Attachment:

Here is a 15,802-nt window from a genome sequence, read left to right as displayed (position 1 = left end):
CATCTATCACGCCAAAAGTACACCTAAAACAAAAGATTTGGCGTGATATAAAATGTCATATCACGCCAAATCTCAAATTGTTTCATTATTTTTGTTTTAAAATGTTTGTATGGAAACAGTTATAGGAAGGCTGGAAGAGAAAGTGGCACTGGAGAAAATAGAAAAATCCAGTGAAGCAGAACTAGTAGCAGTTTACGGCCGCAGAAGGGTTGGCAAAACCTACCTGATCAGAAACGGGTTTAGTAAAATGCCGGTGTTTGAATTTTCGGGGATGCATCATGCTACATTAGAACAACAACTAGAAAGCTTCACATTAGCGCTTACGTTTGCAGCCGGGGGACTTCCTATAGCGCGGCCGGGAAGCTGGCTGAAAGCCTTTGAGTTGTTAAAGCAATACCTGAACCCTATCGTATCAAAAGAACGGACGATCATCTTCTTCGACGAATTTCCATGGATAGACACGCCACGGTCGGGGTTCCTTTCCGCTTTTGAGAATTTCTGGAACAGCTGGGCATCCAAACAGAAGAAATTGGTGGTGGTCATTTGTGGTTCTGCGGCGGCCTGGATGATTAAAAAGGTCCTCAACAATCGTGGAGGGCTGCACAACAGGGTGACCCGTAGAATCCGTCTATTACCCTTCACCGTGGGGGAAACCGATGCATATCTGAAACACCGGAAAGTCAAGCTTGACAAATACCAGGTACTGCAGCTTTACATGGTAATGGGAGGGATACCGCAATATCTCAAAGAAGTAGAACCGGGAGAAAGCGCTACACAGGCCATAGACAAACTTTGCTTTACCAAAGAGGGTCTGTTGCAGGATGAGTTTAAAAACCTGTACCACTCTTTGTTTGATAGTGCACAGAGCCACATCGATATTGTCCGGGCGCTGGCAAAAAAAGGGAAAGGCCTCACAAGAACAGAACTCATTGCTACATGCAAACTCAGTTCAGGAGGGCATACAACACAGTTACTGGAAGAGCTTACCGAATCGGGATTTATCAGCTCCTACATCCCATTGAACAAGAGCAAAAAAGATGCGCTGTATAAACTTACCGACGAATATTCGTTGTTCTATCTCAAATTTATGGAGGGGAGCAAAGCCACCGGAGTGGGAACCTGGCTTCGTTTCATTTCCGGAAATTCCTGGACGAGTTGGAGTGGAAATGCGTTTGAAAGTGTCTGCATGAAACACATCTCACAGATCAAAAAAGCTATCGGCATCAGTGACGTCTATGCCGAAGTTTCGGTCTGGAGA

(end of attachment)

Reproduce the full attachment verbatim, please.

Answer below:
Here is a 15,802-nt window from a genome sequence, read left to right as displayed (position 1 = left end):
CATCTATCACGCCAAAAGTACACCTAAAACAAAAGATTTGGCGTGATATAAAATGTCATATCACGCCAAATCTCAAATTGTTTCATTATTTTTGTTTTAAAATGTTTGTATGGAAACAGTTATAGGAAGGCTGGAAGAGAAAGTGGCACTGGAGAAAATAGAAAAATCCAGTGAAGCAGAACTAGTAGCAGTTTACGGCCGCAGAAGGGTTGGCAAAACCTACCTGATCAGAAACGGGTTTAGTAAAATGCCGGTGTTTGAATTTTCGGGGATGCATCATGCTACATTAGAACAACAACTAGAAAGCTTCACATTAGCGCTTACGTTTGCAGCCGGGGGACTTCCTATAGCGCGGCCGGGAAGCTGGCTGAAAGCCTTTGAGTTGTTAAAGCAATACCTGAACCCTATCGTATCAAAAGAACGGACGATCATCTTCTTCGACGAATTTCCATGGATAGACACGCCACGGTCGGGGTTCCTTTCCGCTTTTGAGAATTTCTGGAACAGCTGGGCATCCAAACAGAAGAAATTGGTGGTGGTCATTTGTGGTTCTGCGGCGGCCTGGATGATTAAAAAGGTCCTCAACAATCGTGGAGGGCTGCACAACAGGGTGACCCGTAGAATCCGTCTATTACCCTTCACCGTGGGGGAAACCGATGCATATCTGAAACACCGGAAAGTCAAGCTTGACAAATACCAGGTACTGCAGCTTTACATGGTAATGGGAGGGATACCGCAATATCTCAAAGAAGTAGAACCGGGAGAAAGCGCTACACAGGCCATAGACAAACTTTGCTTTACCAAAGAGGGTCTGTTGCAGGATGAGTTTAAAAACCTGTACCACTCTTTGTTTGATAGTGCACAGAGCCACATCGATATTGTCCGGGCGCTGGCAAAAAAAGGGAAAGGCCTCACAAGAACAGAACTCATTGCTACATGCAAACTCAGTTCAGGAGGGCATACAACACAGTTACTGGAAGAGCTTACCGAATCGGGATTTATCAGCTCCTACATCCCATTGAACAAGAGCAAAAAAGATGCGCTGTATAAACTTACCGACGAATATTCGTTGTTCTATCTCAAATTTATGGAGGGGAGCAAAGCCACCGGAGTGGGAACCTGGCTTCGTTTCATTTCCGGAAATTCCTGGACGAGTTGGAGTGGAAATGCGTTTGAAAGTGTCTGCATGAAACACATCTCACAGATCAAAAAAGCTATCGGCATCAGTGACGTCTATGCCGAAGTTTCGGTCTGGAGA